Often associated with flirtatiousness, rebellion and hyper-femininity, hot pink has a complicated legacy. It’s perhaps no surprise that in the maximalist fashion landscape of 2022, the contentious colour is everywhere. From designer collections to popular media, the ubiquitous shade is defining a new era of radical self-expression, sans outdated gender stereotypes.

Italian luxury house Valentino is partially to thank for this. For the label’s fall 2022 ready-to-wear show, Creative Director Pierpaolo Piccioli leaned into the audacious colour with a monochrome presentation of hot pink walls, runways and garments that quickly went viral. Other brands have also embraced the vibrant hue in recent releases, from Blumarine’s pre-fall 2022 show to Rick Owens’ spring 2023 menswear collection. Not to mention, the bold shade has emerged as a non-binary fashion staple among stylish celebs, as seen Lizzo, Zendaya, Harry Styles, Lil Nas X and Billy Porter.


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Treating hot pink as a gender-neutral colour is no longer revolutionary, and that in itself is kind of a big deal. “The adoption of the colour by men is a reflection of our culture’s active move away from traditional gender roles,” says Shakaila Forbes-Bell, Afterpay’s in-house fashion psychologist.

Longstanding fashion rules that assign pink to girls and blue to boys play into outdated stereotypes. Hot pink, specifically, has historically been used to portray a version of femininity that is vapid and materialistic. And up until recent years, women felt pressure to reject the bright colour, especially in professional environments, says Nafissa Ismail, a professor at the University of Ottawa whose research includes colour psychology. “It expresses femininity in a very bold manner, and for quite some time in our society, we were afraid of doing so,” she says. But as it seeps into mainstream fashion, hot pink is being reclaimed as an emblem of empowerment. Enter: the viral sensation of modern-day Bimbohood.

Fiona Fairbairn is one of many self-proclaimed bimbos on TikTok, a growing movement that aims to reclaim the derogatory term used to call women unintelligent. The word “bimbo” evokes distinct visuals: glitzy accessories, matching tracksuits and bright, bubble gum pink. But new-age Bimbohood confronts the negative connotations of the word by leaning into its visuals.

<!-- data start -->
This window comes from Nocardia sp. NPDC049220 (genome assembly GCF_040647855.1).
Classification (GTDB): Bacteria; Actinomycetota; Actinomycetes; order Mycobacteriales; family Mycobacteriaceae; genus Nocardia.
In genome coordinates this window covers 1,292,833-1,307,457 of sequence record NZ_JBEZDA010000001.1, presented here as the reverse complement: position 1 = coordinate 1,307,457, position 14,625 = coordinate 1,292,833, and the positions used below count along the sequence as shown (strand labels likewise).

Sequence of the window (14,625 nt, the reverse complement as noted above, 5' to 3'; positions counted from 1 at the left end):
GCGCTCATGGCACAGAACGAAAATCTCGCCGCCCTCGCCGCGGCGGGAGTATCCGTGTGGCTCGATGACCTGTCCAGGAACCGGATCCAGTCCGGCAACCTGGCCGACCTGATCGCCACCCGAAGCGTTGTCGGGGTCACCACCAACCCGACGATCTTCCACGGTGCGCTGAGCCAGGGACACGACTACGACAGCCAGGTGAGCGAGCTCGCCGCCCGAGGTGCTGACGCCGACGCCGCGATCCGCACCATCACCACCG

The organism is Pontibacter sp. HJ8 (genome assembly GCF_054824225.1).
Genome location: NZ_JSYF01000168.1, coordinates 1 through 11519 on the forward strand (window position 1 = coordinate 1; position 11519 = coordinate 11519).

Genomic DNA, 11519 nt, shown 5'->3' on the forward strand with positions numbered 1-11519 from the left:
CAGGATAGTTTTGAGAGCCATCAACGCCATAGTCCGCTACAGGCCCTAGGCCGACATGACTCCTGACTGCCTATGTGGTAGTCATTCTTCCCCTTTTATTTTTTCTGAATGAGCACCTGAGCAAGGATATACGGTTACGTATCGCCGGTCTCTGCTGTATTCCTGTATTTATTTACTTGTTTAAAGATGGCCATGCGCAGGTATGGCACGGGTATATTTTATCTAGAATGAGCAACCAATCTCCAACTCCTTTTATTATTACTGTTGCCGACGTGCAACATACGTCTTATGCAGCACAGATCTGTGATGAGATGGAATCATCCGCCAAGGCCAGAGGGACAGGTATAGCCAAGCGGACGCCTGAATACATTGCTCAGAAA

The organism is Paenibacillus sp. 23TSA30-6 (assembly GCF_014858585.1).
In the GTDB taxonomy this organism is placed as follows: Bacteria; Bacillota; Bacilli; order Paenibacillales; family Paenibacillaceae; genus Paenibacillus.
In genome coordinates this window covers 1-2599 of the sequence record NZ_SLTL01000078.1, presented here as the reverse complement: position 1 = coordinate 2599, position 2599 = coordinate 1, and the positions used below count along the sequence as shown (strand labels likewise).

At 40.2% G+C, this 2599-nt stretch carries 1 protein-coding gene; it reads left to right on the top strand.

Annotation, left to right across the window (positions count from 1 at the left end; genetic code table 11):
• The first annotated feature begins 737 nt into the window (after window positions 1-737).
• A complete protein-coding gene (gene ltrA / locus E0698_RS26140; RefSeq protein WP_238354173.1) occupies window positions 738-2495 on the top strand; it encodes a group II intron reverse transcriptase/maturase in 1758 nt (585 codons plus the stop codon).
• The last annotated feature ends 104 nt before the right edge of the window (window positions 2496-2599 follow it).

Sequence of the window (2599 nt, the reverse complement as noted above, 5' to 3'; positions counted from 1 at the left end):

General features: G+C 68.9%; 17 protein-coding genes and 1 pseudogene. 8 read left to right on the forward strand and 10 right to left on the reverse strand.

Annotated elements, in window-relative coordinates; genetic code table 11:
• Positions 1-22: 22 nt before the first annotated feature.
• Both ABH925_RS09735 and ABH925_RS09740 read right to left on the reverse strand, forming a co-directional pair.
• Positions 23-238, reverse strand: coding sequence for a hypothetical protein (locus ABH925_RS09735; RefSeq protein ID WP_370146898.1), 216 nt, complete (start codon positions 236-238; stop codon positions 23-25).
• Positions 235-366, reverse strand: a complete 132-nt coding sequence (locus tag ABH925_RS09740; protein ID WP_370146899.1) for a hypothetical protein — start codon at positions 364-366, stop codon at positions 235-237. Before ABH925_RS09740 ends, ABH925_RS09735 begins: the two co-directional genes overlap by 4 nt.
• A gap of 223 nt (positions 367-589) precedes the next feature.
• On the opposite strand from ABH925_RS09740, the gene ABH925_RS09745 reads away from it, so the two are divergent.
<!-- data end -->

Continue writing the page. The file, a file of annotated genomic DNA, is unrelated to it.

“Hot pink is a very fierce colour,” says Fairbairn. The Toronto-based content creator has no qualms about its implications of a high-maintenance lifestyle. “If I want the best things, especially being a Black and Indigenous woman, I should have [them].” For her, wearing hot pink means unapologetically taking up space.

The colour has always been used as a tool to enthrall those who see it. The legacy of the head-turning hue can be traced back to Marilyn Monroe in 1953’s Gentlemen Prefer Blondes. Monroe donned a hot pink satin gown during her cheeky performance of “Diamonds are a Girl’s Best Friend,” satirizing her character in the film as a shallow gold digger. The iconic outfit has lived on through the years as a symbol of this stereotypical archetype. And over time, the charged implications of hot pink persisted.


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In early aughts media, hot pink was often put in proximity to unlikeable women. Apart from 2001’s Legally Blonde, which promoted the idea that you can be smart, kind and independent while clad in pink, the colour was overwhelmingly looked down on. Hollywood’s demonization of ultra-femininity in the 2000s came in the form of pink-loving bullies, like Mean Girls’ Regina George and High School Musical’s Sharpay Evans. These characters’ interests in fashion, shopping and the colour pink became indicators of their villainy.

But the 2020s are ushering in a fresh outlook on hot pink, one that actually celebrates those who wear it. Case in point: the upcoming Barbie film. Directed by feminist filmmaker Greta Gerwig, the live-action adaptation brings the doll’s perma pink world to life. It will reportedly cast a critical lens on the exclusivity of the franchise, with diverse versions of Barbie played by Margot Robbie, Issa Rae and Hari Nef. With each new pink-filled poster and behind-the-scenes photo, the viral hype surrounding Barbie intensifies. There is a growing desire to redefine hot pink. And it’s not hard to see why.

After years of locked-down living, the vivacious shade encourages people to get excited about fashion again, says Ismail. “We’ve been at home, isolated from others where we have felt lonely. And now, we want to feel love. We want to feel warm. We want to be noticed.” Hot pink provides its wearers with a unique sense of confidence and joy, adds Forbes-Bell. She notes that the colour’s revival aligns with the growing demand for gender-fluid fashion. As society grows weary of gender roles, we’re releasing the negative connotations of hot pink. “It’s for everyone now because everyone’s realizing the boldness and power within the colour,” explains Fairbairn.

In the age of dopamine dressing, non-binary fashion and experimental personal style, hot pink celebrates being seen. “If you go out with a bold hot pink outfit, you know people are going to look,” says Fairbairn. “But what’s wrong with that?” By bringing the spirited shade into the mainstream, fashion is flipping the script on its most gendered colour.

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